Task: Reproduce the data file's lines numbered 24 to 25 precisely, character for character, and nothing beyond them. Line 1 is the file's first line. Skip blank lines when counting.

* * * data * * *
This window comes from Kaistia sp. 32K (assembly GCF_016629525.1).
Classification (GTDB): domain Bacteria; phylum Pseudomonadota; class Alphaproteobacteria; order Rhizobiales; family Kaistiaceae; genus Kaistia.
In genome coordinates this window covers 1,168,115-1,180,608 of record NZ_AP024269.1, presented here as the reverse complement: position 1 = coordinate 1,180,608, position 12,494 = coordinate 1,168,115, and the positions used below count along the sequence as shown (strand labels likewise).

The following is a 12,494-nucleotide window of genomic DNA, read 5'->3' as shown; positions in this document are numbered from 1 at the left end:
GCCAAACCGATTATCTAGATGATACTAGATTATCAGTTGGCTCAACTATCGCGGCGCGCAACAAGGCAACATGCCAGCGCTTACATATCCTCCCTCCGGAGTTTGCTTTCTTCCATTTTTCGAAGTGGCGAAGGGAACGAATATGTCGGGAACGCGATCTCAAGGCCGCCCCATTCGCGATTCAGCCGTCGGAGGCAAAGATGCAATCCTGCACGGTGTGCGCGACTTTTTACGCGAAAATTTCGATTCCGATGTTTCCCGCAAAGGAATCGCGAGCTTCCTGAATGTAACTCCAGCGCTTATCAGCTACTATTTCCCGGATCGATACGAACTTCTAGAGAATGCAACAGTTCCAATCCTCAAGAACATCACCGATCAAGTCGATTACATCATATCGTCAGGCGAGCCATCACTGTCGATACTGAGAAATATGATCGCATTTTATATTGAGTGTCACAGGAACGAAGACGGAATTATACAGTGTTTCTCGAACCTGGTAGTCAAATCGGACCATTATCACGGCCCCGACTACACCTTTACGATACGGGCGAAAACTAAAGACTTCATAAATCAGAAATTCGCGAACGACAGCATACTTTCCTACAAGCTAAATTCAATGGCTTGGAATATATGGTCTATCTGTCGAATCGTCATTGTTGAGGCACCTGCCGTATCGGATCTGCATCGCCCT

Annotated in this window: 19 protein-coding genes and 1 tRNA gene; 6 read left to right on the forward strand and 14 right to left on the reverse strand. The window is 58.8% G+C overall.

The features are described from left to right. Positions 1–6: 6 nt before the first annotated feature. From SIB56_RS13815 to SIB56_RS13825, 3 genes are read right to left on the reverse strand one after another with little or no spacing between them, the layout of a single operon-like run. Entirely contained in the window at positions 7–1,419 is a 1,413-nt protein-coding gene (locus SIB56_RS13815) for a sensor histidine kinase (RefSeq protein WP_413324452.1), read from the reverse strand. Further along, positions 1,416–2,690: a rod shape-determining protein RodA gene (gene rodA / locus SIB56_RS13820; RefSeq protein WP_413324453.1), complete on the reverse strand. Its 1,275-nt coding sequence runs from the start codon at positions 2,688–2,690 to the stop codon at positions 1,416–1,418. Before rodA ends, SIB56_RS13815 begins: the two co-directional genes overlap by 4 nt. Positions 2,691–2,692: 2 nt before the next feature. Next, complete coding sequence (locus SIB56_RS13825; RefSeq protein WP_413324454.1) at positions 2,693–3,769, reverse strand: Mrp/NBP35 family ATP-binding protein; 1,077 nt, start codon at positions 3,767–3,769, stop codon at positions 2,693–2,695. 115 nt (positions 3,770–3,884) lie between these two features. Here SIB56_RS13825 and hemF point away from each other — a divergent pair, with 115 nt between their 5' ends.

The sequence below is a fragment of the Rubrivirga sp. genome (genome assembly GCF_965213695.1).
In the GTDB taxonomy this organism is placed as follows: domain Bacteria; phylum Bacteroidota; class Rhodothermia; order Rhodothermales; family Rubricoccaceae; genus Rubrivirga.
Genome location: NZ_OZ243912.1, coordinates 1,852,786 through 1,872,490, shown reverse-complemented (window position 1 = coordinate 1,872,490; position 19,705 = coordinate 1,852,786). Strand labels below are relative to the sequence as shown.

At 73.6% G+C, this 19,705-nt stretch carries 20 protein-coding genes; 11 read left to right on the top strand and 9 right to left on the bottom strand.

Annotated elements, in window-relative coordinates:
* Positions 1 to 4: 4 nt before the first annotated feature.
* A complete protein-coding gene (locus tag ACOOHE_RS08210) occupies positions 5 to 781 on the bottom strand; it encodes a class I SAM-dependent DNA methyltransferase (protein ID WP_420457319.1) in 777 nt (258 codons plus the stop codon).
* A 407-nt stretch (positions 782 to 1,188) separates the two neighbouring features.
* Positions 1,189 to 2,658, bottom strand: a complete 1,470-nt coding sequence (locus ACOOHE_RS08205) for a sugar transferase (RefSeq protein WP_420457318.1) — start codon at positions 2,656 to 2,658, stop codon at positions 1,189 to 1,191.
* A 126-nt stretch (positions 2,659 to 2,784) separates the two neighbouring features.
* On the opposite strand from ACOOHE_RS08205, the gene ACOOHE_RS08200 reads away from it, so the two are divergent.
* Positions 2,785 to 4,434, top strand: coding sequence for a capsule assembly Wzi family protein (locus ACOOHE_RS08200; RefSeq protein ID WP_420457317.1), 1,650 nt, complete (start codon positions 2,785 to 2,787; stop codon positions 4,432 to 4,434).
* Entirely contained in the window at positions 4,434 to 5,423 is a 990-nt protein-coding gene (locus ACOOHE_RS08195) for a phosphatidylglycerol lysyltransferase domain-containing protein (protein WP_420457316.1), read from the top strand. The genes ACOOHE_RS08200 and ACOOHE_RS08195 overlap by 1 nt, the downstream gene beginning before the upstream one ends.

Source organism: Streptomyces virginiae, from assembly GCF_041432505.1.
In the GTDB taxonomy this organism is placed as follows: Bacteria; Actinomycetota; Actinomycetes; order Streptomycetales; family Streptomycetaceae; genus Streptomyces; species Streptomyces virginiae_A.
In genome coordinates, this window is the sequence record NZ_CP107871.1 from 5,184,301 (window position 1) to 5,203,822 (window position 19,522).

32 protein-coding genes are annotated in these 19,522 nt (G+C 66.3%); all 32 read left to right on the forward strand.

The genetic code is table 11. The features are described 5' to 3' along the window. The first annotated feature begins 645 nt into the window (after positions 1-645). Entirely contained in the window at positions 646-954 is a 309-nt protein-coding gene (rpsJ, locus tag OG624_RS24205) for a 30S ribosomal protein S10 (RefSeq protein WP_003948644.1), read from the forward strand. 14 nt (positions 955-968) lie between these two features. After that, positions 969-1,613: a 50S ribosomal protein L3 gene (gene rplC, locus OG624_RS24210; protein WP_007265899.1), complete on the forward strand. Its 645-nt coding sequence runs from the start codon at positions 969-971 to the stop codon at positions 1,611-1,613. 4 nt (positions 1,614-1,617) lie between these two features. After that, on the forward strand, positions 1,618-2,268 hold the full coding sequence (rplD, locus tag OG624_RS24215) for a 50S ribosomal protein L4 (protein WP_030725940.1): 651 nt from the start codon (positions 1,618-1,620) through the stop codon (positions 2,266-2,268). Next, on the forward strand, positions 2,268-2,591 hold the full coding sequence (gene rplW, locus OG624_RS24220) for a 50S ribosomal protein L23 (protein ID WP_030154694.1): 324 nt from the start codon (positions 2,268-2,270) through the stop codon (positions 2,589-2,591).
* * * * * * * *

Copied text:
32 protein-coding genes are annotated in these 19,522 nt (G+C 66.3%); all 32 read left to right on the forward strand.

The genetic code is table 11. The features are described 5' to 3' along the window. The first annotated feature begins 645 nt into the window (after positions 1-645). Entirely contained in the window at positions 646-954 is a 309-nt protein-coding gene (rpsJ, locus tag OG624_RS24205) for a 30S ribosomal protein S10 (RefSeq protein WP_003948644.1), read from the forward strand. 14 nt (positions 955-968) lie between these two features. After that, positions 969-1,613: a 50S ribosomal protein L3 gene (gene rplC, locus OG624_RS24210; protein WP_007265899.1), complete on the forward strand. Its 645-nt coding sequence runs from the start codon at positions 969-971 to the stop codon at positions 1,611-1,613. 4 nt (positions 1,614-1,617) lie between these two features. After that, on the forward strand, positions 1,618-2,268 hold the full coding sequence (rplD, locus tag OG624_RS24215) for a 50S ribosomal protein L4 (protein WP_030725940.1): 651 nt from the start codon (positions 1,618-1,620) through the stop codon (positions 2,266-2,268). Next, on the forward strand, positions 2,268-2,591 hold the full coding sequence (gene rplW, locus OG624_RS24220) for a 50S ribosomal protein L23 (protein ID WP_030154694.1): 324 nt from the start codon (positions 2,268-2,270) through the stop codon (positions 2,589-2,591).